All Students On And Off-Campus Directed To “Self-Sequester”
Just six days into the official start of the spring semester, UMass-Amherst has shifted entirely to remote instruction, and directed all students to “self-sequester.”
COVID-19 cases at UMass have risen rapidly over the last few days. The UMass COVID-19 Dashboard showed 445 “active” cases as of 4:30 PM on Sunday (2/7) although later in the evening, the active case number was revised downward to 424. Available isolation space, for those who have tested positive, was listed at 63.8% capacity.
The surge comes amid reports of indoor parties where students gathered unmasked.
“Contact tracing data indicates that transmission of the virus is especially prevalent among some undergraduate students not following social distancing and mask protocols,” wrote UMass Chancellor Kumble R. Subbaswamy in a statement released on Sunday. He expressed appreciation for “the vast majority of students who are complying with public health protocols.”
It is unknown how many of the current cases are symptomatic. UMass has a large asymptomatic testing program, and is requiring all students to be tested twice a week. UMass administered an all-time high of 4,302 COVID-19 tests on February 4.
The campus’ COVID-19 risk level was raised to “high” on Sunday afternoon, just two days after UMass shifted its operational stance from “guarded” to “elevated.” Beginning at 2 PM on Sunday, all students both on and off campus were directed to stay in their residences except to get meals, undergo twice-weekly COVID-19 testing, or for medical appointments, Subbaswamy stated. The new restrictions will be in place for at least 14 days, and “will only be lifted when public health conditions improve substantially.”
Failure to comply with the directives is a violation of the Code of Student Conduct, Subbaswamy wrote, and “will result in disciplinary action, which may include removal from residence halls and/or suspension.”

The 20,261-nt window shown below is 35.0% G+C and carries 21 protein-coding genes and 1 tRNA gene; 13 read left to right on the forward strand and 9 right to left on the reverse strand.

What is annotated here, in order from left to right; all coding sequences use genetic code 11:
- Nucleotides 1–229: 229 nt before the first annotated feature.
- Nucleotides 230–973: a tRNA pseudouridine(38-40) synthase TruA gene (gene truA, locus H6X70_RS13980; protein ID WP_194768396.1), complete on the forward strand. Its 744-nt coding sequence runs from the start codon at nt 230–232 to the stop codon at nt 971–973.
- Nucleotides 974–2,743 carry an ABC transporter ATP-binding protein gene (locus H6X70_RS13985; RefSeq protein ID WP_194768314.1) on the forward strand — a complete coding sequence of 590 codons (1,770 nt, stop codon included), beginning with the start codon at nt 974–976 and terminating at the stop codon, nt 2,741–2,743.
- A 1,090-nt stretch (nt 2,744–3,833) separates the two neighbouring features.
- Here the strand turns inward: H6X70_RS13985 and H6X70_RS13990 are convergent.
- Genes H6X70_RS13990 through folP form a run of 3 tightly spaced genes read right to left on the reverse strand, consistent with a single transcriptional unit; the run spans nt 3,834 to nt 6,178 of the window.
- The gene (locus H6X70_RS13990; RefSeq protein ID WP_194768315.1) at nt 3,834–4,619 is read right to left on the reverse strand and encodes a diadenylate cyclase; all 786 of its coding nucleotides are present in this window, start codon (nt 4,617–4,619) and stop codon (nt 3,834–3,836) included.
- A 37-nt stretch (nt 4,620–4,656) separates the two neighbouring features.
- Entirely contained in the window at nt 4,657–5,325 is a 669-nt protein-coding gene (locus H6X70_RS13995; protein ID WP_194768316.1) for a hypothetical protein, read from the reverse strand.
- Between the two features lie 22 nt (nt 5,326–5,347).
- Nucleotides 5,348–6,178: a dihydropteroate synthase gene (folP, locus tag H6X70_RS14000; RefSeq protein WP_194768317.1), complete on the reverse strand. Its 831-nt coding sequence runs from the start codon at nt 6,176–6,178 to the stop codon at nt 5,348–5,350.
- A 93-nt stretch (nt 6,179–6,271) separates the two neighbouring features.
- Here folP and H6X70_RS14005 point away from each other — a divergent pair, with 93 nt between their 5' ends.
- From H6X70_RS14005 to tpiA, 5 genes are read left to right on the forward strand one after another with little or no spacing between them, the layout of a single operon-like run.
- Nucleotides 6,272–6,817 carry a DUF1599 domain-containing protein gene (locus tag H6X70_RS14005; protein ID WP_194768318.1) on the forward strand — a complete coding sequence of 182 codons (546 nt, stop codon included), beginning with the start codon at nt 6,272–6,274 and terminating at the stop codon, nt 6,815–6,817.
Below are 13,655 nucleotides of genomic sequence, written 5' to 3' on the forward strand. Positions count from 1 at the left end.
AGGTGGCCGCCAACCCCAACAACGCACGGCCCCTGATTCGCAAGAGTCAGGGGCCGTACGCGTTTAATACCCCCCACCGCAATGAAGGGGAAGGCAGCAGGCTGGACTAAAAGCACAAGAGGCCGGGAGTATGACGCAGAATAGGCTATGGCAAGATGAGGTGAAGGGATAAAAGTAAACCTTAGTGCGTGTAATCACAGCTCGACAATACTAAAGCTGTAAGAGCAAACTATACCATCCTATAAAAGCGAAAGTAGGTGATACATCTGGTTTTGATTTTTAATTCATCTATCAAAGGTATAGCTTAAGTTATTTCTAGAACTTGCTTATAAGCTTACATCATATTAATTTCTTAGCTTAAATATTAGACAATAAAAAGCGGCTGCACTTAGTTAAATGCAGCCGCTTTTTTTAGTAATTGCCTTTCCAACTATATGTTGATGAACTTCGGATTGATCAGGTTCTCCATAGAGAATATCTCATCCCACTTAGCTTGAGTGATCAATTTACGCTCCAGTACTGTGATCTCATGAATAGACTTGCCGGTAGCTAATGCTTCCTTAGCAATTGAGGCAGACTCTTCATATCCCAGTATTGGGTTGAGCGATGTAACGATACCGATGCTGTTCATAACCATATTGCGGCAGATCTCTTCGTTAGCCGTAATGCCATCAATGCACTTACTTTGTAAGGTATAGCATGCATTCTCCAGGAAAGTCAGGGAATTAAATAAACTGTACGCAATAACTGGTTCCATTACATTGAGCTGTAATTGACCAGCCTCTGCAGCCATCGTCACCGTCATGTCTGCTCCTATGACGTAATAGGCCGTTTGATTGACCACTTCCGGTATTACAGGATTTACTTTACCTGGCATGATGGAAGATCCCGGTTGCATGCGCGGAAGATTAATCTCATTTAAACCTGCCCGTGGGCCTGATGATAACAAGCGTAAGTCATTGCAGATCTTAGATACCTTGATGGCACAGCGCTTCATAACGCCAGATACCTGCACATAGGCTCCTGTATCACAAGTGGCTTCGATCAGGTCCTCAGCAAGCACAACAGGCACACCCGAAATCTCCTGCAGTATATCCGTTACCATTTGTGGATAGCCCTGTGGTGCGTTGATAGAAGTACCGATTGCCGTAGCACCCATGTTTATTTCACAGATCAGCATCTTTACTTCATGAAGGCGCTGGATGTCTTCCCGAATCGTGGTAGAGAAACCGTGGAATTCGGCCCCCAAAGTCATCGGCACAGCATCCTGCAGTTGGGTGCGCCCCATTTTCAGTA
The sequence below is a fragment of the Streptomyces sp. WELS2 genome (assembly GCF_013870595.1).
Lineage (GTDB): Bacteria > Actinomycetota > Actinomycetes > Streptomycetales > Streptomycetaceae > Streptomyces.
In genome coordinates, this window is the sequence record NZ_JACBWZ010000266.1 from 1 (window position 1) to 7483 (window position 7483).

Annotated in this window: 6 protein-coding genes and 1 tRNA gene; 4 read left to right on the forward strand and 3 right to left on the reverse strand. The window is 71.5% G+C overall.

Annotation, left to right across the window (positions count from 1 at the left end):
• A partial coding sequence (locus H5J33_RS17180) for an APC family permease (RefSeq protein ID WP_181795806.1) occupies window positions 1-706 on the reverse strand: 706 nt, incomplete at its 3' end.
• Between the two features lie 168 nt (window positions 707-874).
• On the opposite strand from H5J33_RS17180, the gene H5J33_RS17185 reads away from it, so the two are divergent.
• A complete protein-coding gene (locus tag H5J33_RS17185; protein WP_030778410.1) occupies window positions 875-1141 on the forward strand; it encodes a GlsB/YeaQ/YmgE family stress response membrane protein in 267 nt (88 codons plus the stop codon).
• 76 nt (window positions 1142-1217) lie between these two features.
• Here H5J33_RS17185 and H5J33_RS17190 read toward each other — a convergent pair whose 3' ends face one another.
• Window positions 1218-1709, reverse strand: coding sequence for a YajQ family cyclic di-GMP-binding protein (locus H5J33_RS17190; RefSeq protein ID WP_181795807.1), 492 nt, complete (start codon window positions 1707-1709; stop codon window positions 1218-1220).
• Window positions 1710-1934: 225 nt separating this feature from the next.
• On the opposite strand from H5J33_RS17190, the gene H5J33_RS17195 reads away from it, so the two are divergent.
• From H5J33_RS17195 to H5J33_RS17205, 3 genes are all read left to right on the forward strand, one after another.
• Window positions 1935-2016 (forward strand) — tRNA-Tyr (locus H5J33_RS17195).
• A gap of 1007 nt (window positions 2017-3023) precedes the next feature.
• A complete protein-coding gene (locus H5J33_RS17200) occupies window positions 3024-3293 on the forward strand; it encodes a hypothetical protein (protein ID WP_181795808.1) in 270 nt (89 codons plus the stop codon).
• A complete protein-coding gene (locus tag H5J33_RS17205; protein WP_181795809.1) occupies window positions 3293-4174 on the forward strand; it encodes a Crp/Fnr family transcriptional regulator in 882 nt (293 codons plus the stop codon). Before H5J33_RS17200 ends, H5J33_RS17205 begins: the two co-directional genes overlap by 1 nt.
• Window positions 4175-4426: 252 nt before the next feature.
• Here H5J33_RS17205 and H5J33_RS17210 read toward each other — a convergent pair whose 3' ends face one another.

“To many of you, these may seem like drastic measures, but faced with the surge in cases we are experiencing … we have no choice but to take these steps. By acting aggressively now, we are confident we can contain this surge, and more quickly return to normal operations,” he wrote.
Sports practices have been cancelled, and students were told they should “refrain from travel from campus or outside the surrounding area.”
About 5,400 UMass students were slated to be on-campus for the semester beginning February 1, and 7,000 to 8,000 off-campus. Those invited to live on campus included undergraduates enrolled in mandatory face-to-face classes or athletics, first-year students and new transfers. A phased return and move-in took place from January 25 to 31. Dorms were expected to be at 39% capacity, UMass officials said.
Students were directed to get tested when they arrived, and to observe a “modified quarantine” and avoid interactions until they had gotten two negative COVID-19 tests. It was unknown on Sunday whether some students managed to evade those testing requirements.
The UMass COVID-19 Dashboard shows that there have been a total of 1,262 COVID-19 cases in the UMass community since August, with 862 among off-campus students, 275 on-campus, and 125 among faculty and staff. UMass has conducted 241,856 tests, with a seven-day cumulative positivity rate of 2.13%.
As of Friday. Feb. 5, the Town of Amherst logged 324 “active” cases, for a cumulative total of 1,363 since the pandemic began.
UMass students are required to follow the university’s Interim Pandemic Policy, and gatherings of more than five people require pre-approval by the UMass Environmental Health & Safety Office.
“Let this moment be a stark reminder to any of you who may have been cavalier about COVID-19 that your individual behavior has a profound impact on everyone in your community,” Subbaswamy wrote.